Highway 1 runs the full length of California's coast and connects all the really cool sites of West Coast Sixties folklore: Big Sur, Monterey, Santa Cruz and of course, San Francisco. Arguably, the most dramatic stretch of the so-called "Hippie Highway" lies between Cambria and Monterrey. You can't carry enough words in your hippie knapsack to describe the grandeur of this two-lane roller coaster road where the fog-crested Santa Lucia mountains swan dive into the churning blue waters below. This portion was built during the Depression as a Federal WPA project, truly an engineering triumph of sweeping arched bridges and hairpin turns. As hard as those days were, it must have been plum duty to be on a construction crew in Big Sur. As the southern gateway to Steinbeck's Monterey, these road crews faired far better than the migrant farm workers in his famous "Grapes of Wrath."
From our adolescent viewpoint, Big Sur was the gateway to Hormone Heaven. There were supple beauties everywhere! They walked barefoot along the roadway with tie-dyed sarongs and poppies in their hair. They cupped their hands and drank from waterfalls. They strummed guitars on the lupine and mustard covered bluffs above the sea. These were not the ditsy valley mothers. These were mountain mamas! To hell with Steinbeck! Bill and I re-planned the trip after our Borgward bomber nimbly swept around the first few dozen jaw-dropping curves. We would meet these nature nymphs, find a cave in the canyons and live there forever. We'd make leather belts and sandals, eat roots and berries and magic mushrooms. We'd learn their songs, play their guitars and...
This teenage euphoria erupted in pleasant contrast to our first night on the road. We set our camp somewhere north of Cambria before the road elevates rapidly into the Santa Lucias. The wind blows onshore there all the time; Mother Nature exhaling a long held doobie across a narrow, rocky unprotected shore. Great place to camp. Fortunately, there is lots of sun-bleached driftwood and we soon had a campfire blazing. Being an avid Southern California surfer, Bill could cook a meal in a wind tunnel. He poked two small holes in a can of beans and placed the can carefully in the embers. In a few minutes dinner was ready, a feast of hot beans, Wonder bread and a little sand. Everything tastes cool when you're camping.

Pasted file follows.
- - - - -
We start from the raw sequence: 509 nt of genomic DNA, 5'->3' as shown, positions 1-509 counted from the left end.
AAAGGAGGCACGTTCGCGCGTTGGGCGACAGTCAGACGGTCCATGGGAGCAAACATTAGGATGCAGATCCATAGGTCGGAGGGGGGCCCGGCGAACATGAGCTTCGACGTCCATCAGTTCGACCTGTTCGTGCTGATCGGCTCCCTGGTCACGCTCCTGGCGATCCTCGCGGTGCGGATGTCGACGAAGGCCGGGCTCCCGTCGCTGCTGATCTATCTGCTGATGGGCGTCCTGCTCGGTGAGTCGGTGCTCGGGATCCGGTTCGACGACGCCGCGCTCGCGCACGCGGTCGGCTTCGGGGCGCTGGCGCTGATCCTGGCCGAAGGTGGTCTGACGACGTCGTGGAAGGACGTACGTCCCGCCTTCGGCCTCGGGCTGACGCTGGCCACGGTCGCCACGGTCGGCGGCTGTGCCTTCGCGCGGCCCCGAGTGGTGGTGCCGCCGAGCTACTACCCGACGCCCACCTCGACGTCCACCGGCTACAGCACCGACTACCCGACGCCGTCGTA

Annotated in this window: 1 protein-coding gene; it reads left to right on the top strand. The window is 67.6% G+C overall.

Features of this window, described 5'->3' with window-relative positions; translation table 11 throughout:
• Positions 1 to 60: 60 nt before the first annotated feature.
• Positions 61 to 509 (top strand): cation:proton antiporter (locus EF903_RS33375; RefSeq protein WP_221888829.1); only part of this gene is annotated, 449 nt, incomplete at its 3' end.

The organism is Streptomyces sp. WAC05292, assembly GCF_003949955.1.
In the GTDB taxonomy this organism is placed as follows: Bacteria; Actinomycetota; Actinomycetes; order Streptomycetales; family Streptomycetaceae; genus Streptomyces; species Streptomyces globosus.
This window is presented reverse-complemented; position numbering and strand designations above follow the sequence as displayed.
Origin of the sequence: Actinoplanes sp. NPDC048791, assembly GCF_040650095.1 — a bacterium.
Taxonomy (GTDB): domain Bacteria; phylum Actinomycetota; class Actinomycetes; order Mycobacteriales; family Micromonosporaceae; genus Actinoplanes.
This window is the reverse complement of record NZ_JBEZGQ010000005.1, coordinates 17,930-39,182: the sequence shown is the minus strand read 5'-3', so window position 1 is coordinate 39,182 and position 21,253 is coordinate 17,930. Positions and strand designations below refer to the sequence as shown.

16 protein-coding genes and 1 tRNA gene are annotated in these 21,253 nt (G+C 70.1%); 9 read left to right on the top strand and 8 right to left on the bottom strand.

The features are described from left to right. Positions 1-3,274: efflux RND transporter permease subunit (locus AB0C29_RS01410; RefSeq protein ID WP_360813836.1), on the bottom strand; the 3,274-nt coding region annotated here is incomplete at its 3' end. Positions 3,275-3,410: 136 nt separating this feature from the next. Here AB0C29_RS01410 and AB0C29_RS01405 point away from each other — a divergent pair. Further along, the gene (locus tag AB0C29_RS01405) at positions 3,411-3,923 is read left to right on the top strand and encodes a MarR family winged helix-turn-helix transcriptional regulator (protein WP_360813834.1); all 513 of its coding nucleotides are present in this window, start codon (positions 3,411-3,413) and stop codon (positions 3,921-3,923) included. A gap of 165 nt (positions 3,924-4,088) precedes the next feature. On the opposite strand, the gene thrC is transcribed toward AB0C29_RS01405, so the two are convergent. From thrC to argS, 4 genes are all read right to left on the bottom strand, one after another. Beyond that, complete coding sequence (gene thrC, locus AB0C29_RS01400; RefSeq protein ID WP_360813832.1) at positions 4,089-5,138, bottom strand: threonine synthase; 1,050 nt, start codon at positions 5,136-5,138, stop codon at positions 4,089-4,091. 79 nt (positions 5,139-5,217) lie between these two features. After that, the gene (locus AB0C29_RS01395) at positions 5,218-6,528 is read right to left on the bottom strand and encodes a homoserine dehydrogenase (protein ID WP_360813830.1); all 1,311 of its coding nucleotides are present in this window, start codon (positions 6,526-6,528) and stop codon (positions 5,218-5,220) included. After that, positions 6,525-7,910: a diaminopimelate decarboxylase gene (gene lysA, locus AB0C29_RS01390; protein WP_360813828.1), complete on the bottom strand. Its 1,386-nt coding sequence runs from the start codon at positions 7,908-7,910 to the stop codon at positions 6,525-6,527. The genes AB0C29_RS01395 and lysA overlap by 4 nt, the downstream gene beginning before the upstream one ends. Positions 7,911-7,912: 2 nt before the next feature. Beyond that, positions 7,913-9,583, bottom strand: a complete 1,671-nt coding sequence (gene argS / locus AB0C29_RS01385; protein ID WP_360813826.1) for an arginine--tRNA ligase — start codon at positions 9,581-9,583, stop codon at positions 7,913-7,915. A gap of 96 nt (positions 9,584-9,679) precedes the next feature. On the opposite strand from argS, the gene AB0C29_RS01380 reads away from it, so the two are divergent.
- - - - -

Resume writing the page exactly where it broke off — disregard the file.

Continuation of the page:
We awoke early the next morning in damp cold sleeping bags. The fog up that way has a nasty habit of curling up with you at night like a wet family dog. Bill had a little morning trick to warm us up. He always carried two metal funnels. One was for the not infrequent times we ran out of gas and the bomber needed a quick refill from a can; the other, for making coffee. He took a paper towel and folded it into a triangle then folded it once again. Placing this paper diaper in the second funnel with a little Folgers gave us an early Militta coffee system. Bitchen!
After our morning encounter with Big Sur's natural beauties, both scenic and on the hoof, we sought a better camping spot for day two. It was time to set Plan B in motion and the campground at Jade Cove offered the perfect staging ground for our new mission.
Next part in the series: click here
20 May 2006